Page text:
The East Village Community Gardens. New York, New York, USA.

10 Tips to Enjoying the East Village Community Gardens

The East Village’s community gardens are a great place to meet locals and experience a side of New York generally not covered in the guidebooks.

How to get the most out of the The East Village Community Gardens

Do some background reading and preparation

See our story on ‘New York’s Secret Gardens – Urban Oases in the East Village’ if you haven’t already; read up on the history and politics of the gardens (herehere, and here); use Elissa Sampson’s tours and maps; and locate the gardens on the East Village Parks Conservancy website.

Visit our favourite gardens

6th & Ave B Garden; La Plaza Cultural on 9th Street & Avenue C; 9th Street Community Garden on 9th Street & Avenue C; 6BC Botanical Garden on 6th Street, between Avenues B & C; and the sweet Creative Little Garden on 530 E. 6th Street, between Avenues A & B.

Visitors are welcome

Visitors are welcome when the garden gates are open, on weekends or during specified times to take a stroll, read a book, have a picnic, sun bathe, or enjoy a snooze. Each garden has different rules and opening hours so check the garden websites above or the signs on the gates.

Ask, but don’t touch

If you want to know the name of a plant or want gardening tips, ask one of the friendly gardeners, but don’t pick flowers, take clippings, fruit or vegetables, or tend a garden without asking.

There are frequent events in the gardens

Many gardens, such as 6th & B Garden host activities and events — storytelling for kids, music and dance lessons, concerts, plays, poetry nights, gardening lessons, cooking classes, yoga, and so on. Check garden websites or notice boards at entrances. Most are free, but donations are always welcome.

Pitch In!

If you’ve got a green thumb and are yearning to get your hands dirty, many gardens welcome volunteers. Introduce yourself to a gardener and they’ll let you know if there’s something to do.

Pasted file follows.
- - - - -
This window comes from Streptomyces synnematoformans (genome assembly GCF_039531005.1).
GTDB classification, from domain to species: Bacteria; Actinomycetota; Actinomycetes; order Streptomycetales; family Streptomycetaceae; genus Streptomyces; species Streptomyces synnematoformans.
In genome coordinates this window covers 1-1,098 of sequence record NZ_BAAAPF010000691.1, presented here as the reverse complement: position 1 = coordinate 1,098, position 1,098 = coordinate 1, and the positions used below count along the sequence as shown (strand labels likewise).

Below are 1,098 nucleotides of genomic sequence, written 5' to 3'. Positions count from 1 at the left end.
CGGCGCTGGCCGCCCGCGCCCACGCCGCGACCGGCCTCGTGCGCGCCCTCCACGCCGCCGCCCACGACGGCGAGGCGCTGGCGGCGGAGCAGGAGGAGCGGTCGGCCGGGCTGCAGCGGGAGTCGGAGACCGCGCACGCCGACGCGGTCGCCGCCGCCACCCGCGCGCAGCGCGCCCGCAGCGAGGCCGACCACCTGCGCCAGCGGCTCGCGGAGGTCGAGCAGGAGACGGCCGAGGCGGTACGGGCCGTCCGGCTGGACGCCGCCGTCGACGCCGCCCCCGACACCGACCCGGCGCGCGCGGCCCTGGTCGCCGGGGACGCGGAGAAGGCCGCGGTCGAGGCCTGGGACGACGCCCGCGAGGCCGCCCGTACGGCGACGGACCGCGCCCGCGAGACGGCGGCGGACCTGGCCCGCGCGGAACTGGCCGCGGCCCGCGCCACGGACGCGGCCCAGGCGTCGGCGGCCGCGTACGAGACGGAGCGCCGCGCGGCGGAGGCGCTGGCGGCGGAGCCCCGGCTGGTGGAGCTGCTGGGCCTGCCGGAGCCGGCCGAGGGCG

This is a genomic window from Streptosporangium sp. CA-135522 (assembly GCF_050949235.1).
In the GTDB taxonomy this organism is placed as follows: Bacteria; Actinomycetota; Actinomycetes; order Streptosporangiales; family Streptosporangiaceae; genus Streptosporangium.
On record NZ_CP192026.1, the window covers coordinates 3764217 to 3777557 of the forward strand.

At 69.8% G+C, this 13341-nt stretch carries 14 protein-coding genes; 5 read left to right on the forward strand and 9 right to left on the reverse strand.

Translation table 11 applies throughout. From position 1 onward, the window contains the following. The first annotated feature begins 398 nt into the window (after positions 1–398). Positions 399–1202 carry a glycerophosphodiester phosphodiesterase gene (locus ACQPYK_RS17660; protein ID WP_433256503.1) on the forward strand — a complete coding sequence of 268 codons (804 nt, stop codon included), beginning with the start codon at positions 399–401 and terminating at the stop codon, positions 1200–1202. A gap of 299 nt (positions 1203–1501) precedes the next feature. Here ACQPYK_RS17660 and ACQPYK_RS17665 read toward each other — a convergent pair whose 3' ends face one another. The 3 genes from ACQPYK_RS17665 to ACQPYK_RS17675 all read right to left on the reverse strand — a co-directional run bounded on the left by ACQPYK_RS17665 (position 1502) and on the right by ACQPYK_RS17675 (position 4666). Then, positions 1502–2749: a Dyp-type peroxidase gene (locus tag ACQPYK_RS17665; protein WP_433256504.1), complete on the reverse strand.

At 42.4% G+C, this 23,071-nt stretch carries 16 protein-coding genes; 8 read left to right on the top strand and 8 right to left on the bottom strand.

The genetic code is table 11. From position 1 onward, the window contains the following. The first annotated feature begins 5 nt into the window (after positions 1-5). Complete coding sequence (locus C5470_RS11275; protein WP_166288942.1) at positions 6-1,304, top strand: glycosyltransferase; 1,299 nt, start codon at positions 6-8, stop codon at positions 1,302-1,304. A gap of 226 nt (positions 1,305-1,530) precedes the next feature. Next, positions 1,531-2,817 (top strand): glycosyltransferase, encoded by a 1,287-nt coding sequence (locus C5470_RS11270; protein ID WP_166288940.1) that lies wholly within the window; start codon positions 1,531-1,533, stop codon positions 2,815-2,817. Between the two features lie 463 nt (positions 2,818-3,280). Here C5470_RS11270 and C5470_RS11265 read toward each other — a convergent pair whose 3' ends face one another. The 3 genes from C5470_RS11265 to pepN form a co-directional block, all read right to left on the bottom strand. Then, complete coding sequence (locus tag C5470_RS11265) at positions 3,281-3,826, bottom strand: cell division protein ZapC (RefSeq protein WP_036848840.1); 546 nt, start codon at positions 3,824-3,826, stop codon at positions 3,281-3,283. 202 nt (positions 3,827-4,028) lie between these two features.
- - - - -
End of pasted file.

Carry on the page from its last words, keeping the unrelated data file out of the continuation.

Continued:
Become a Member

Most gardens have memberships for local residents — you generally need to volunteer for a certain number of hours before you can become a member, pay your fee, and get a key.

You can Donate

Members’ fees pay for garden tools, soil, fertilizer, maintenance etc. Additional donations are welcome from visitors, so if you’ve enjoyed a garden, look for the donation box, generally near the entrance.

Check out the Sixth Street Community Centre

Drop into the Sixth Street Community Centre to find out about their organic farm, the Seeds to Supper program, youth training activities, and their community-supported agriculture projects – or just take a yoga class. The people there are happy to share their experiences.

Eat the locally grown produce

Enjoy a multi-course organic meal made from fresh farm produce at the Organic Soul Café at the Sixth Street Community Centre on Tuesdays 7.30-9.30pm. Volunteers are welcome in the kitchen! It’s a great way to meet locals and give something back.

New York’s community gardens are once again under threat of bulldozers and development; see our previous story for more information and how you can help.



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  1. Wendy

    You picked a great neighborhood to stay in. There used to be a large art junk sculpture in the garden on 6th and B. Sadly the artist passed away about a year ago. It was at least a story high and friends who lived in an apartment facing the garden said he used to climb the sculpture when there was a full moon and blow a horn. Haven’t walked by that way in a while so don’t know if it’s still there. There was talk of pulling it down.

  2. Lara Dunston

    Hi Wendy

    Isn’t the area wonderful? Fell in love with the East Village by the end of our two week stay. I can’t remember that particular sculpture but there was a lot of wonderful stuff in that garden – loved it! Quite a few of the pics above are from 6th and B.

    All the gardens are just so beautiful and a top New York attraction as far as we’re concerned. I know if I lived there, I’d be spending a lot of time in them. Hopefully, they won’t be bulldozed! That would be just tragic.

    Thanks for dropping by!


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